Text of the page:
Once upon a time, there was a lonely penguin. He was so lonely he just wished to impress a lady penguin with his technological skills and make his way to her heart in the form of chocolate in the shape of historical artifacts. He dreamed of printing the Eiffel tower when mentioning Paris and the Capitol when mentioning Washington DC. It was the dream of love that inspired this lonely penguin to assemble a team and bring this idea to reality.
How it works
Simple explanation: hot chocolate -> nozzle -> frozen plateau, where it solidifies
Longer explanation: the chocolate, a mix between regular milk chocolate and some coconut oil for hardening. We used dry ice to cool the entire 3d printer with the exception of the nozzle/chocolate container. When it prints, the chocolate hardens and we can print on top of it on the next pass.
Challenges we ran into
PHYSICS! Good god, thermodynamics suck. No seriously, dry ice and limited hardware, not to mention lack of time or desire to do actual calculations made this incredibly difficult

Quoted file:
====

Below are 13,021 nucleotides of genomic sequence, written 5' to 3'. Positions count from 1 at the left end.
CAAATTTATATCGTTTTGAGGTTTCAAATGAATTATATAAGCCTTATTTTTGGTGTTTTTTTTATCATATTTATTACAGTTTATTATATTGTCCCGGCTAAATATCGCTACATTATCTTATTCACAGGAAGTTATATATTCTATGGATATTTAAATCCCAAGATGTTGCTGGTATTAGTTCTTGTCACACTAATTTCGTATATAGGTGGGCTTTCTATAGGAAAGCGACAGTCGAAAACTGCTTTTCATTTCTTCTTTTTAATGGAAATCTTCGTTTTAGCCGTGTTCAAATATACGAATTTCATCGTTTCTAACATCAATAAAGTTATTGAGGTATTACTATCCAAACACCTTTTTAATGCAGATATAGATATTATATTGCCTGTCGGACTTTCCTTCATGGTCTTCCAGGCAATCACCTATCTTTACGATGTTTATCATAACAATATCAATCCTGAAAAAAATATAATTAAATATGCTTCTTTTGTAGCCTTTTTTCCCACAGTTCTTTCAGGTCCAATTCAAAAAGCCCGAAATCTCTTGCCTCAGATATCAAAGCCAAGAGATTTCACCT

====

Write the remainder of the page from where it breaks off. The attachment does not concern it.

Accomplishments that we're proud of
Making it work? yea... No really, the fact that it works is a freaking miracle.
What we learned
chocolate is delicious, but only in moderate quantities....
What's next for 3D chocolate printer and a penguin
You tell us. We're all very interested in seeing how this can enhance the food industry, as this is in fact a fully modular kit that can be attached to a variety of 3d printer models with relative ease.
Items we used
For the nozzle itself:
- solid funnel
- flexible funnel with extendable neck
- compression fitting (3/4" to 3/8")
- 3/8" OD tube
- metal nozzle (from an old icing kit I had laying around)
For the chocolate:
- glass bowl
- small pan into which the bowl will fit
- chocolate (any kind)
- coconut oil (to raise the hardening temperature) [only a smidge is needed for every batch. trial and error here :D )
- a 3D printer with functional movement components and a heating element (everything else is unnecessary)
- gaff tape to hold it all together
- dry ice (we ended up using a little over 20 pounds, but we had a little too much...)
- pebble watch (for the queue)